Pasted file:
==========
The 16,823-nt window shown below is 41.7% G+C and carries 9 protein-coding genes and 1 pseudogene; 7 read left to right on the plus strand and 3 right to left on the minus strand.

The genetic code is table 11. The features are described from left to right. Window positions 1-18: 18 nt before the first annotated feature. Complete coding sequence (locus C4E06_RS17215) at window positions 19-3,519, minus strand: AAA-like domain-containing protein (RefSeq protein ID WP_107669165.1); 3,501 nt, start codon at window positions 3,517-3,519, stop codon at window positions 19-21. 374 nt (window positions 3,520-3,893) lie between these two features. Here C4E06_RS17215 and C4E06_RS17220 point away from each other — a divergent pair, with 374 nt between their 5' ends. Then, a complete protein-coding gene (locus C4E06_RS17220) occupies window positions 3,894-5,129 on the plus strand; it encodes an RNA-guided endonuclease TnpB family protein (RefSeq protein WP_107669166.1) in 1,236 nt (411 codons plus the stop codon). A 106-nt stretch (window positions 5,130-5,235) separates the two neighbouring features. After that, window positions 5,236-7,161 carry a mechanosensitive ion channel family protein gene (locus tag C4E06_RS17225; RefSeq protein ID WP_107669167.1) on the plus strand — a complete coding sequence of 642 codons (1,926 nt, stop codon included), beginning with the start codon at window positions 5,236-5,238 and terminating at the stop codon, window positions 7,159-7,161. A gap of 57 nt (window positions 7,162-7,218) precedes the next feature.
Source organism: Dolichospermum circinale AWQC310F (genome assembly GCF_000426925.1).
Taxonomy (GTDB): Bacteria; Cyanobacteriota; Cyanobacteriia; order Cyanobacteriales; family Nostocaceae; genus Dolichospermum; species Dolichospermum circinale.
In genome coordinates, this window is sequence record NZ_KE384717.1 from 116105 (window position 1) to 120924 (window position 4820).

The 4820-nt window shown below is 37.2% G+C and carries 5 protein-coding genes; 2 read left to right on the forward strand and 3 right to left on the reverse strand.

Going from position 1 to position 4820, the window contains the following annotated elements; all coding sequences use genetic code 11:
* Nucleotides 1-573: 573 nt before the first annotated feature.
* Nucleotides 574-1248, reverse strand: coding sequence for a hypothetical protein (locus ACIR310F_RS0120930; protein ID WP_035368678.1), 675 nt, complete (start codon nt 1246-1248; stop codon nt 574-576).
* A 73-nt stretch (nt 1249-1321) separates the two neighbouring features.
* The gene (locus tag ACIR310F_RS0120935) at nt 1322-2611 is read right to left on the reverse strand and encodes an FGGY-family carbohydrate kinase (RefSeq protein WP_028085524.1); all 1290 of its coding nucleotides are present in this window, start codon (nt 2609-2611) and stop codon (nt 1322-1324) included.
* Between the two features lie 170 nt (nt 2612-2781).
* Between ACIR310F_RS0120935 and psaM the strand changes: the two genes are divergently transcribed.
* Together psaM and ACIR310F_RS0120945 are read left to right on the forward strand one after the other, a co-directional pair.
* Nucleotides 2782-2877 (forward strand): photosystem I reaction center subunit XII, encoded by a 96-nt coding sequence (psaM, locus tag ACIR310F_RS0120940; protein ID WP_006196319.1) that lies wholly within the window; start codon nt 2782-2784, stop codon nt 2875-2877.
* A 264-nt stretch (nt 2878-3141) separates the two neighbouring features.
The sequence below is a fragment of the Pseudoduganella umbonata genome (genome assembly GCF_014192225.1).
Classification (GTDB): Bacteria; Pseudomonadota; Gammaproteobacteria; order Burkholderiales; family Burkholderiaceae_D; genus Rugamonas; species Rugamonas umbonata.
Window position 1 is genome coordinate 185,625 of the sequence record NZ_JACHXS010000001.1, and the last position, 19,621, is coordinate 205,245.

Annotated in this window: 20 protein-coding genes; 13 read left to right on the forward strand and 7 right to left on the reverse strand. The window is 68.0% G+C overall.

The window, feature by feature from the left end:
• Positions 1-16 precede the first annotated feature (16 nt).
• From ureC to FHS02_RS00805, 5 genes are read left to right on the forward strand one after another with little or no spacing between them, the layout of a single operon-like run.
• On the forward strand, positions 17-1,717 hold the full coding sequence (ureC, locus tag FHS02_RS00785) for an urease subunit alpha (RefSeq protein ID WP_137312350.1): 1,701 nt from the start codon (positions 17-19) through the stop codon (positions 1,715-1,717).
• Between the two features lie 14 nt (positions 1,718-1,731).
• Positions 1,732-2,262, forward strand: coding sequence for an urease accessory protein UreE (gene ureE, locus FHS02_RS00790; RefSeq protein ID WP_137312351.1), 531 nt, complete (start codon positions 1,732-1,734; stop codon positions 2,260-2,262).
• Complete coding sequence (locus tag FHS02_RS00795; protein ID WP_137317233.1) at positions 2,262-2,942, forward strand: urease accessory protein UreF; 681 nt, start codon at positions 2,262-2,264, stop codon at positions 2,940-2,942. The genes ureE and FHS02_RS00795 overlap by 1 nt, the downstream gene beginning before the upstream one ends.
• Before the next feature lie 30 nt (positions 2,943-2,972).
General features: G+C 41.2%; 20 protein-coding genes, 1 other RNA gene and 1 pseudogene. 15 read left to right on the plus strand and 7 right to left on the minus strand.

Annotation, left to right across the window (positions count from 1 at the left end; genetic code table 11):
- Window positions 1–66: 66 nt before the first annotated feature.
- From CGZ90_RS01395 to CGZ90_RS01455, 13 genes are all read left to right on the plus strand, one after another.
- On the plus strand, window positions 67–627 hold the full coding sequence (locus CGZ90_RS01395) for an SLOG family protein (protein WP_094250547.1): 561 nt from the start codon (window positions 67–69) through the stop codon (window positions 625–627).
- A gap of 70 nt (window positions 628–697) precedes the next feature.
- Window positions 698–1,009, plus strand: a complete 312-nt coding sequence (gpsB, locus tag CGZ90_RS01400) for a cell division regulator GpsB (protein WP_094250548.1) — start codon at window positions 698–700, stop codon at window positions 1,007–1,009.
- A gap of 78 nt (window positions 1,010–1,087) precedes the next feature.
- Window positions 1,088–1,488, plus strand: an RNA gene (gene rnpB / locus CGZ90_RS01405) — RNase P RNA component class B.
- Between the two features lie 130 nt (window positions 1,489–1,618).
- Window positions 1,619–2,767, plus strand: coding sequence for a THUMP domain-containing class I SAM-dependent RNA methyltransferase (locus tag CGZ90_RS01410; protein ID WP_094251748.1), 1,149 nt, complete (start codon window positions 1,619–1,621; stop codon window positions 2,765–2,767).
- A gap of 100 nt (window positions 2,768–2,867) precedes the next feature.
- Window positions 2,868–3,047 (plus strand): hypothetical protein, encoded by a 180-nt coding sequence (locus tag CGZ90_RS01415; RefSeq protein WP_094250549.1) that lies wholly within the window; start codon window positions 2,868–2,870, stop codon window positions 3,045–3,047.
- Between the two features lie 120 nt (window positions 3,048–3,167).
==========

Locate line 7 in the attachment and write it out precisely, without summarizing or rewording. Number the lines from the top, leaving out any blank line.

Going from position 1 to position 4820, the window contains the following annotated elements; all coding sequences use genetic code 11: